With the team's first practice of training camp at the AdventHealth Training Center complete, here is a compilation of the best quotes from the podium.
Head Coach Todd Bowles
The Buccaneers added to their offensive arsenal by signing tight end Kyle Rudolph and wide receiver Julio Jones heading into camp. Rudolph adds depth to the tight end room following the retirement of Rob Gronkowski and departure of O.J. Howard (Bills) in free agency. Following suit, after a laundry list of injuries to the Bucs' receiving corps last season as the unit limped to the finish line, Jones is premature insurance.
"He brings intelligence, he brings toughness, he brings savvy, and he's played the game for a while," Todd Bowles remarked on Rudolph's addition. "So, he gives us an extra guy. He can block, he can catch the ball. Like you say, he's not going to replace 'Gronk' (Rob Gronkowski). We have to do that in a variety of ways, whether it's running backs, the other tight ends, the receivers. We've got to replace his catches in other ways. But [Rudolph] brings us a veteran presence, understanding the ball game, and he learns fast, so he'll help us on Sundays."
Replacing surefire Hall of Famer Gronkowski is a daunting task and Rudolph presents an upside as an established blocker, complementing Cam Brate in two tight end sets. He effectively seals the edge for running backs and is a reliable pass-catcher, creating a larger target for Tom Brady over the middle of the field to box out defenders. In a young tight end room featuring draft picks Cade Otton and Ko Kieft, Rudolph can pass long knowledge gained during his career spanning over a decade.
Enter Julio Jones. On his incorporation, Bowles described, "We've got to replace 'Gronk's (Rob Gronkowski's) catches. We've got an extra weapon, especially in the red zone and out in the field and we're going to put him to use. It gives us a chance to be more creative in some of the things we do, and we're happy to have him … He's got to learn the system, number one. He's been in a bunch of systems right now. He's a pro. He's going to learn it; it's probably just the terminology. His health has been an issue in the past and he's healthy right now, so we're going to monitor that and keep it up and make sure he can help us."
Injuries forced Jones to miss seven games in each of the past two seasons, hindering his production on the field. Although, with 13,330 receiving yards and seven Pro Bowl nods etched in his resume, the natural ability is obvious. Brady elevates those around him, and reinvigoration is eminent once Jones learns the Bucs' cadence and gains chemistry with No. 12. Jones is multi-faceted, opening up the playbook in Tampa Bay. He can stretch the field vertically with his speed, generate yards after the catch on short-to-intermediate routes, elevate the Bucs' screen game, block and take advantage of both man coverage and zones. Defenses will have another weapon to account for in the Bucs' offensive juggernaut – one that can paralyze from anywhere on the field.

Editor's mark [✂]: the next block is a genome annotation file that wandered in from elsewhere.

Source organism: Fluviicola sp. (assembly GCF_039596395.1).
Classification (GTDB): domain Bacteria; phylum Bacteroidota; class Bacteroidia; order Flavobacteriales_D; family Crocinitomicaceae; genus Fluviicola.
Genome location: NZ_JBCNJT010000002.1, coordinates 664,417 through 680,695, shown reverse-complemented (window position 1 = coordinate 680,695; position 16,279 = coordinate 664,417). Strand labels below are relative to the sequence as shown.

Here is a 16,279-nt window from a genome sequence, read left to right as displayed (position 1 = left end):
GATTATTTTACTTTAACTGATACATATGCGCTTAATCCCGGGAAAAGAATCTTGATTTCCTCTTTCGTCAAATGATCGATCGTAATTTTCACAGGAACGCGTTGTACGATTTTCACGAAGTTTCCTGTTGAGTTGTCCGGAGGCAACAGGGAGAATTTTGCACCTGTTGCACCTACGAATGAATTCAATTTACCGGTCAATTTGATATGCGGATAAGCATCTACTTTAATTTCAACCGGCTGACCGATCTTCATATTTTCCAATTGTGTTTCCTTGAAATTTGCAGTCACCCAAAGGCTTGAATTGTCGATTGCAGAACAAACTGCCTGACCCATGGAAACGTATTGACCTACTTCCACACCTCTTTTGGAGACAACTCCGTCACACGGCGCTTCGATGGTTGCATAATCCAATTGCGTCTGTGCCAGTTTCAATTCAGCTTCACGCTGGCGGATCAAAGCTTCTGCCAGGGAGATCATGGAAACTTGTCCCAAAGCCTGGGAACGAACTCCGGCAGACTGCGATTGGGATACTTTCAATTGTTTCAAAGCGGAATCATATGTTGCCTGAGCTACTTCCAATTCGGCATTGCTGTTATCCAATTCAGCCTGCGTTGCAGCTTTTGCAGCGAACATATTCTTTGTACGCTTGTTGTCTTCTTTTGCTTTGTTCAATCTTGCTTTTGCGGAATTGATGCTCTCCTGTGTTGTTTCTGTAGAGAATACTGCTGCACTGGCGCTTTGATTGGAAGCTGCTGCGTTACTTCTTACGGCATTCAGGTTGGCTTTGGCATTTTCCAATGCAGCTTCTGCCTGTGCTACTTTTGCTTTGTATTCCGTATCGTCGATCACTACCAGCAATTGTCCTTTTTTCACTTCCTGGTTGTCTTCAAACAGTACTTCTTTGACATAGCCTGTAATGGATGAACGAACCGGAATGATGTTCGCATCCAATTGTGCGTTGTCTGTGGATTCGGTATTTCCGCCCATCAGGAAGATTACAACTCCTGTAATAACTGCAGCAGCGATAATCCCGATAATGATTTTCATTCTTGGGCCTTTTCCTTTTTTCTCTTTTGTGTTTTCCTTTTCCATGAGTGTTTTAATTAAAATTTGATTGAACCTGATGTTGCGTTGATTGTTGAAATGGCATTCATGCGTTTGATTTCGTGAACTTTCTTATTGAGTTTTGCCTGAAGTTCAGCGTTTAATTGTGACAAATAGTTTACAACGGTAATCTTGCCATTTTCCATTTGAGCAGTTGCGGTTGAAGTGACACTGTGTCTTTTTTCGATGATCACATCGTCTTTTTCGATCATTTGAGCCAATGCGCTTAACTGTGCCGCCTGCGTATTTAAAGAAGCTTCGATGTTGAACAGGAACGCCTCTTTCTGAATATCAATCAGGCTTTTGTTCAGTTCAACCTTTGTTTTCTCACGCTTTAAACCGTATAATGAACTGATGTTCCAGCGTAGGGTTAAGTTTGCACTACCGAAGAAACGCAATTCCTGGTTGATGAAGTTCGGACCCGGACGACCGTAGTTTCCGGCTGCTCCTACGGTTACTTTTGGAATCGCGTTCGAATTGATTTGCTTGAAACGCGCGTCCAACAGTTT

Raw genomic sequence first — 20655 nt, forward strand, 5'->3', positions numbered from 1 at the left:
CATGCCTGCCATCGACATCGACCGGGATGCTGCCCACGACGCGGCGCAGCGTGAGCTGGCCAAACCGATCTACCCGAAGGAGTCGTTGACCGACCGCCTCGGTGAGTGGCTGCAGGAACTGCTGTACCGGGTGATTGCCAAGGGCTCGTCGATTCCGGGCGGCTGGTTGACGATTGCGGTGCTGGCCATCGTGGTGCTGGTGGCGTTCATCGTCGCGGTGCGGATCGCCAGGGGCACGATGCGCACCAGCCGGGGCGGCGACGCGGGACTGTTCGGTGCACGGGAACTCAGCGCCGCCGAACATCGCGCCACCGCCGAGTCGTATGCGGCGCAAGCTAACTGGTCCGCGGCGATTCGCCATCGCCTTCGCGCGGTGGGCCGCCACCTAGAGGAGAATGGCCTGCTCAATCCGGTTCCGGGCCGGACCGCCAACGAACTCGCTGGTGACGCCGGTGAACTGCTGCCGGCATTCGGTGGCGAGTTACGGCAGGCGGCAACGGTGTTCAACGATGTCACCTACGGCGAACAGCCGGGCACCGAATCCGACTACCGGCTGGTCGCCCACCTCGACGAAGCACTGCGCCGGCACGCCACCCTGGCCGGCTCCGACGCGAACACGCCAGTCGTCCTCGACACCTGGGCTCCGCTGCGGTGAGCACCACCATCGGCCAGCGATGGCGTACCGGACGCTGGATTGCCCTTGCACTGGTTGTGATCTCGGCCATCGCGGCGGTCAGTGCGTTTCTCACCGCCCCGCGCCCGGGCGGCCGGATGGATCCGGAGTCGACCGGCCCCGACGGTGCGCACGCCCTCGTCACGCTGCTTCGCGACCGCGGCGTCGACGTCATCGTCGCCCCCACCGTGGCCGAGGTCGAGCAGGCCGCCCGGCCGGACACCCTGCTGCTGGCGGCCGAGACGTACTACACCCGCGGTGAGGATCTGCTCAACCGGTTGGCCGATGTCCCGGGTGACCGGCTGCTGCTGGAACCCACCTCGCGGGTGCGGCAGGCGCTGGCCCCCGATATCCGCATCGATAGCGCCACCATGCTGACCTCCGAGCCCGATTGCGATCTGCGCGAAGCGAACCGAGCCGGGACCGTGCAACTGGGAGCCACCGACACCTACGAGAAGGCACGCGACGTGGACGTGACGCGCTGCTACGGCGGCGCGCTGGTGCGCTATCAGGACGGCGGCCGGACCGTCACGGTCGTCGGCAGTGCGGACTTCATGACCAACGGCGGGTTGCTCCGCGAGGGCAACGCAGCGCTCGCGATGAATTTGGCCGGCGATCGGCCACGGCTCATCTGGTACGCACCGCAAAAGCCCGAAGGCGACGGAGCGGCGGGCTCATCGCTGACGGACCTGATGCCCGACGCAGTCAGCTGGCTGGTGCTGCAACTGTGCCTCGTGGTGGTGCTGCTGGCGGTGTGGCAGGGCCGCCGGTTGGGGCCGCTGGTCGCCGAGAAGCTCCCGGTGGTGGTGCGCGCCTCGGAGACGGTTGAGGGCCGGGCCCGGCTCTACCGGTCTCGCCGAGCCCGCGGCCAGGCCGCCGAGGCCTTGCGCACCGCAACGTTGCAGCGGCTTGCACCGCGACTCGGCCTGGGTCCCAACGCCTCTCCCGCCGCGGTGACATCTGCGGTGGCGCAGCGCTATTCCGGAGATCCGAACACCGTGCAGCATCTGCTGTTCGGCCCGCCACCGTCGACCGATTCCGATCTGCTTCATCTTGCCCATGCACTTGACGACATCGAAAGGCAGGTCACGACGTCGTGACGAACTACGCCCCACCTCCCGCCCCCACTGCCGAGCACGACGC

Linebacker Lavonte David
Across the NFL, Buccaneers' Lavonte David and Devin White are touted as the best linebacker tandem in football. Paroling the middle of the defense, both feed off of one another. As David enters Year 11 and White enters Year Four, David discussed the ceaseless process in working towards continuity.
"Every year it's something different - every year you have to work on something that's different with the person you're playing with," David stated in continuous chemistry with White. "We still have to feel each other out because they may see something different than the way you see it, so we just have to be on the same page. Overall, I feel like we're the best, and I feel like we're going to try and continue to dominate the way we play. I feel like we complement each other well and it's the standard that we set when we're out there on the field - we just have to be the best when we're out there."